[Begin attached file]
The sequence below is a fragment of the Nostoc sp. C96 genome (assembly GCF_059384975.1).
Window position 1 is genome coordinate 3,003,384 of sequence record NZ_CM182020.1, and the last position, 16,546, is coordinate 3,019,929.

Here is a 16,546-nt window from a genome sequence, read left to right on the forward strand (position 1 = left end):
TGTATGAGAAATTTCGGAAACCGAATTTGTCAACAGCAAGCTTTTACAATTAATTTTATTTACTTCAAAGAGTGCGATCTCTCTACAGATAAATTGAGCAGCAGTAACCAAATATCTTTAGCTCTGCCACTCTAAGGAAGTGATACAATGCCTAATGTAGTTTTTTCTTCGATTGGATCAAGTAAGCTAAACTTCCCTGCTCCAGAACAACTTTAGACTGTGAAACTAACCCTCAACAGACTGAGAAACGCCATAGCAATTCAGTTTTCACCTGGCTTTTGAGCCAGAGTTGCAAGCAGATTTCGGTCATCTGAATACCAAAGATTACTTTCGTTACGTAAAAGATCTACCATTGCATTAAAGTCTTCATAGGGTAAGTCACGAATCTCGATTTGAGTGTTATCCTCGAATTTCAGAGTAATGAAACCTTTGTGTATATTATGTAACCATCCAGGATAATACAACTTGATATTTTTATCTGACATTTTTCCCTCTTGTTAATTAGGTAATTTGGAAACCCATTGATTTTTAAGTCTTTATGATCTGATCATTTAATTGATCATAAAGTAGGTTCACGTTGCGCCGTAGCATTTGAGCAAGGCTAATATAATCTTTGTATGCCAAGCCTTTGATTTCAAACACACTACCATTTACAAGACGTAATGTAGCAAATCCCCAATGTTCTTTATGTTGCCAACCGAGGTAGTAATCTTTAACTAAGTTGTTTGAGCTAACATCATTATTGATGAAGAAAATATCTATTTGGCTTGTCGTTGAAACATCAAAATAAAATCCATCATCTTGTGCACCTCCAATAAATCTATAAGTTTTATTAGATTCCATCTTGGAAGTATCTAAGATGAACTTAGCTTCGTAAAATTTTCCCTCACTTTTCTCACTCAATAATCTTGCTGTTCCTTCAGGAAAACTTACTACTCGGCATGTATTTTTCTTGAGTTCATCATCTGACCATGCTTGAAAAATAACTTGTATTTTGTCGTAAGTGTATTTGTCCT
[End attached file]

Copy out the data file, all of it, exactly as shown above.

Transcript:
The sequence below is a fragment of the Nostoc sp. C96 genome (assembly GCF_059384975.1).
Window position 1 is genome coordinate 3,003,384 of sequence record NZ_CM182020.1, and the last position, 16,546, is coordinate 3,019,929.

Here is a 16,546-nt window from a genome sequence, read left to right on the forward strand (position 1 = left end):
TGTATGAGAAATTTCGGAAACCGAATTTGTCAACAGCAAGCTTTTACAATTAATTTTATTTACTTCAAAGAGTGCGATCTCTCTACAGATAAATTGAGCAGCAGTAACCAAATATCTTTAGCTCTGCCACTCTAAGGAAGTGATACAATGCCTAATGTAGTTTTTTCTTCGATTGGATCAAGTAAGCTAAACTTCCCTGCTCCAGAACAACTTTAGACTGTGAAACTAACCCTCAACAGACTGAGAAACGCCATAGCAATTCAGTTTTCACCTGGCTTTTGAGCCAGAGTTGCAAGCAGATTTCGGTCATCTGAATACCAAAGATTACTTTCGTTACGTAAAAGATCTACCATTGCATTAAAGTCTTCATAGGGTAAGTCACGAATCTCGATTTGAGTGTTATCCTCGAATTTCAGAGTAATGAAACCTTTGTGTATATTATGTAACCATCCAGGATAATACAACTTGATATTTTTATCTGACATTTTTCCCTCTTGTTAATTAGGTAATTTGGAAACCCATTGATTTTTAAGTCTTTATGATCTGATCATTTAATTGATCATAAAGTAGGTTCACGTTGCGCCGTAGCATTTGAGCAAGGCTAATATAATCTTTGTATGCCAAGCCTTTGATTTCAAACACACTACCATTTACAAGACGTAATGTAGCAAATCCCCAATGTTCTTTATGTTGCCAACCGAGGTAGTAATCTTTAACTAAGTTGTTTGAGCTAACATCATTATTGATGAAGAAAATATCTATTTGGCTTGTCGTTGAAACATCAAAATAAAATCCATCATCTTGTGCACCTCCAATAAATCTATAAGTTTTATTAGATTCCATCTTGGAAGTATCTAAGATGAACTTAGCTTCGTAAAATTTTCCCTCACTTTTCTCACTCAATAATCTTGCTGTTCCTTCAGGAAAACTTACTACTCGGCATGTATTTTTCTTGAGTTCATCATCTGACCATGCTTGAAAAATAACTTGTATTTTGTCGTAAGTGTATTTGTCCT